I'm a sucker for the Heresy-era Death Guard (pre-Heresy Loyalist Death Guard being my favorite Legion), so I enjoyed "Daemonology" (Chris Wraight), even though it could have been included probably with The Path of Heaven novel (same author). I also love ADB's portrayal of the World Eaters Legion (as depicted in his stellar Betrayer novel), so I welcomed the extra insight into Angron, how he just wants to be free since he was a slave growing up. Now as then, you feel sorry for him and can sympathize with a character often summed up as a mad butcher. Two other shorts that can garner a few feels from the reader can be "Imperfect" and "Chirurgeon" (both by Nick Kyme), at least when it comes to Traitors.

A very nice surprise I found was from an author I'm quite fond of, Rob Sanders. His "The Harrowing" shows what the Alpha Legion is like when it wants to take down a target from within, using unorthodox methods to infiltrate, over-stress, and defeat their enemies. It falls just short of his own "Hands of the Emperor" when competing for best surprise short in the collection, I feel.

And yet, despite all these meaty adventures and how insightful the content is, why does this entry in the Heresy saga just feel like it falls short? Probably because a lot of what we get comes off as seemingly belonging in other novels. The stories are far from bad, they just feel like they mostly could have been put up with the larger novels, that's all.

Overall I would still recommend this for anybody who isn't picking up the majority of Heresy novels and has a little extra cash to spend for some decent material, but don't feel like this is a must-buy.


Next review will be for The Talon of Horus by Aaron Dembski-Bowden.
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Old 01-26-2017, 04:50 AM   #1668
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Finished Predator: Concrete Jungle by Nathan Archer (which I only found out later was based on a comic series) and Started James Bannerman's Church of Christ, but since it's 1,000 pages, I don't intend to read it fast or to the exclusion of secular books.

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Old 02-20-2017, 07:06 PM   #1669
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Finished this a couple nights ago.



Prehistoric Beasts and Where to Fight Them
By Hugo Navikov

This guy definitely has the goods to become a top seller. He knows how to weave human drama in with big monsters seamlessly, he just needs a bigger and better showdown.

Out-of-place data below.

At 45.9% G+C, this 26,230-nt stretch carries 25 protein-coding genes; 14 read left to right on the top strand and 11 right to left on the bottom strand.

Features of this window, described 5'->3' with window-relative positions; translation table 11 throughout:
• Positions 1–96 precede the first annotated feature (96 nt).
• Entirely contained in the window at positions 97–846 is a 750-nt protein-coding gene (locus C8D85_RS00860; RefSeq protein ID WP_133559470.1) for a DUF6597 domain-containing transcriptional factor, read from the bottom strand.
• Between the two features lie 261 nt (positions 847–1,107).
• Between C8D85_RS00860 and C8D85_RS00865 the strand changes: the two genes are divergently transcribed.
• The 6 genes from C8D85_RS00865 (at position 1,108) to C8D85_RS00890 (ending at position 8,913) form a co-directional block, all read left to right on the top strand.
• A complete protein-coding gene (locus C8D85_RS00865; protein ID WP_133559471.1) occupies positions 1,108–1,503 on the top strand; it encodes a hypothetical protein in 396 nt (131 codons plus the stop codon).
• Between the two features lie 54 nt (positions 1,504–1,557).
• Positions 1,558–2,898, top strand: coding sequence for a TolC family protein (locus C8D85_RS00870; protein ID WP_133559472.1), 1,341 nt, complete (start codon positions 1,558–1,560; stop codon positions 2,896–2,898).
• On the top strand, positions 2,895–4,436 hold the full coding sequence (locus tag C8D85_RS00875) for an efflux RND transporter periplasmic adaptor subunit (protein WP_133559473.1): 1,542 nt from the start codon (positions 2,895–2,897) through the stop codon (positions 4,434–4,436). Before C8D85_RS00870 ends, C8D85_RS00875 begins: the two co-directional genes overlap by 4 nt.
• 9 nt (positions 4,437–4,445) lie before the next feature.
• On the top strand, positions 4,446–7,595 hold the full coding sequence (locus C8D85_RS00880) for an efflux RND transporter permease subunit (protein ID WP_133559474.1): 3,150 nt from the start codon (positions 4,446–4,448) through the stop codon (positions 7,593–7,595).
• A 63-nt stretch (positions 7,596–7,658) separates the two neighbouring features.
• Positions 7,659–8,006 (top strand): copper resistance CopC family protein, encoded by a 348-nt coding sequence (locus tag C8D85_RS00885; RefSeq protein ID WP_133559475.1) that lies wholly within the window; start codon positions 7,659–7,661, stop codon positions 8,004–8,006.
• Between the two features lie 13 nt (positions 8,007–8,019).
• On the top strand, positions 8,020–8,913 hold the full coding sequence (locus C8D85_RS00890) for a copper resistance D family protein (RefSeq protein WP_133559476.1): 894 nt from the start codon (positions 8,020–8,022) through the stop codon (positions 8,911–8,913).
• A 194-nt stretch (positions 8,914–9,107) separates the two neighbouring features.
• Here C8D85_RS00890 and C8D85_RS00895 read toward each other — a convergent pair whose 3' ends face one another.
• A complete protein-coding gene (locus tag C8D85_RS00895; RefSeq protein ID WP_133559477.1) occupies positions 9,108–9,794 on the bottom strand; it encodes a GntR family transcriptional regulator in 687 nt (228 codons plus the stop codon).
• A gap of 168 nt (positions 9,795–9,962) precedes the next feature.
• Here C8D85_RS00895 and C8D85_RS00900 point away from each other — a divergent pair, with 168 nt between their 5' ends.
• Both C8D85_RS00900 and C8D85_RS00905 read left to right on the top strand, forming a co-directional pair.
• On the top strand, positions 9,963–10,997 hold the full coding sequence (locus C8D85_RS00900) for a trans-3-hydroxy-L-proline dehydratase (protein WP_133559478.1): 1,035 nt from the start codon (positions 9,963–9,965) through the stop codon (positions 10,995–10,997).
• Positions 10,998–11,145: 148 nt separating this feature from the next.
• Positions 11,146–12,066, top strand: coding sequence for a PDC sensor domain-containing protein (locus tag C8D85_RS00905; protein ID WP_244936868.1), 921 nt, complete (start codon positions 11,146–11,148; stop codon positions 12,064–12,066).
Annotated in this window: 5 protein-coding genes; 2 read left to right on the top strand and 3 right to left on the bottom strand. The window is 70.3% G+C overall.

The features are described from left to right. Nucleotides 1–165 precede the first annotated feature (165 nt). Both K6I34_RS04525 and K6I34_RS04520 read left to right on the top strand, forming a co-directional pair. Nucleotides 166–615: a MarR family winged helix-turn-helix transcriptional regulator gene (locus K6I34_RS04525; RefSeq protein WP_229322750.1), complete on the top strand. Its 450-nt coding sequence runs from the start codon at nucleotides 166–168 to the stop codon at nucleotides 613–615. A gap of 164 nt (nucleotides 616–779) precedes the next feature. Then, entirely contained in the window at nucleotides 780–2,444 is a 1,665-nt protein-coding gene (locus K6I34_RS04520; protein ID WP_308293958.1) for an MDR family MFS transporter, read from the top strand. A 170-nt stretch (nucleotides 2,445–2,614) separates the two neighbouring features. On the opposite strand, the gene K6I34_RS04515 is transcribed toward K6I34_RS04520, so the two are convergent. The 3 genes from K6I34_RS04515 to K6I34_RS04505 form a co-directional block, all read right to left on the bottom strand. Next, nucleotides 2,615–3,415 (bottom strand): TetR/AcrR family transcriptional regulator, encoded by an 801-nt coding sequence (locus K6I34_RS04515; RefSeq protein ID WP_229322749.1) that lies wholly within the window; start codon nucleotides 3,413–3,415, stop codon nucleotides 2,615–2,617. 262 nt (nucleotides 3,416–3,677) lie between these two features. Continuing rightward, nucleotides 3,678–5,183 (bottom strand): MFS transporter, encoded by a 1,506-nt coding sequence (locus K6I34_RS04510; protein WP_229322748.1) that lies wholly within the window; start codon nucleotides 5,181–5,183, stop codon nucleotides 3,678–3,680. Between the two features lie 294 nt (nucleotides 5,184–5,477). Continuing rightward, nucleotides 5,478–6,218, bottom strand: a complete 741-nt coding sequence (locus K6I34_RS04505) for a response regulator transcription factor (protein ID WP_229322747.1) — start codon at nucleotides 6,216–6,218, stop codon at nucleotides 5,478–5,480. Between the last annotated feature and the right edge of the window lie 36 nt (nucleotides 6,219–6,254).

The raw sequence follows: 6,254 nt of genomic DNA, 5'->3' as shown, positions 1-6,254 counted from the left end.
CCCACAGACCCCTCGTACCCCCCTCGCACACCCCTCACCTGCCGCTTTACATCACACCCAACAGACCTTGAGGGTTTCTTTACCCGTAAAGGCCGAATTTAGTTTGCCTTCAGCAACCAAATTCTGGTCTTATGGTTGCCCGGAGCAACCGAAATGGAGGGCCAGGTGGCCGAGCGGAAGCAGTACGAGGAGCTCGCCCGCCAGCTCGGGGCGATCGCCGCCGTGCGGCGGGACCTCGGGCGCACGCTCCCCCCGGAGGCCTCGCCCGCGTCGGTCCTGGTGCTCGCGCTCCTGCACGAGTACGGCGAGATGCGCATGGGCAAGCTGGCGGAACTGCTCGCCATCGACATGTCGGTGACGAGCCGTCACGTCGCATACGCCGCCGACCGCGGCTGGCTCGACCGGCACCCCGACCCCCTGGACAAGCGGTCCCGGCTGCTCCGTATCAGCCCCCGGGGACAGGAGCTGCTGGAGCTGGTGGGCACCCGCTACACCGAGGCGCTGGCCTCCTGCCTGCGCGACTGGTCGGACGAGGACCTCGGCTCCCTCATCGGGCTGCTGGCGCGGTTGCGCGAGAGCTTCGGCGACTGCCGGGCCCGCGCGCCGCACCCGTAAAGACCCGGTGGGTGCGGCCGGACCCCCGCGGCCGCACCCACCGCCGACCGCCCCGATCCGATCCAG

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Old 02-21-2017, 12:09 AM   #1670
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Still reading the church book but interspersing it with getting back to the Vampire Chronicles with
The Vampire Armand by Anne Rice



EDIT: this was slow at first despite Armand being one of my favorite Rice vampires, but now I'm into it and it's up to where it crosses over with Interview.
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Old 03-03-2017, 02:19 AM   #1671
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I figure this fits here:

"Stephen King's desk"
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Old 03-22-2017, 11:09 PM   #1672
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The Witching Hour by Anne Rice (not for a church group)

[Different cover. Only Amazon seems to have the one I'm reading but their jpgs never post right.]

Still in a Rice mood. Before I get to the Vampire Chronicles that overlap with the Mayfair Witches, I figure I better at least try the witch stuff.
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Old 04-17-2017, 09:48 PM   #1673
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Reddit: Books you should read at least once in your life
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Old 04-17-2017, 10:04 PM   #1674
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Started last weekend. I was eager to read a good science fiction novel. I hope it is.

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Old 04-17-2017, 11:36 PM   #1675
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Still reading the two 1,000+ page books I mentioned below (kind of slogging along), but also reading this for a church group meeting.

Desiring God: Meditations of a Christian Hedonist by John Piper


I guess I'm technically reading four books now, not including the He-Man mini-comic collection (which itself happens to be over 1,200 pages) and 6 books I regularly reference for classes I teach. I really need to stop wasting time on XBox and Youtube.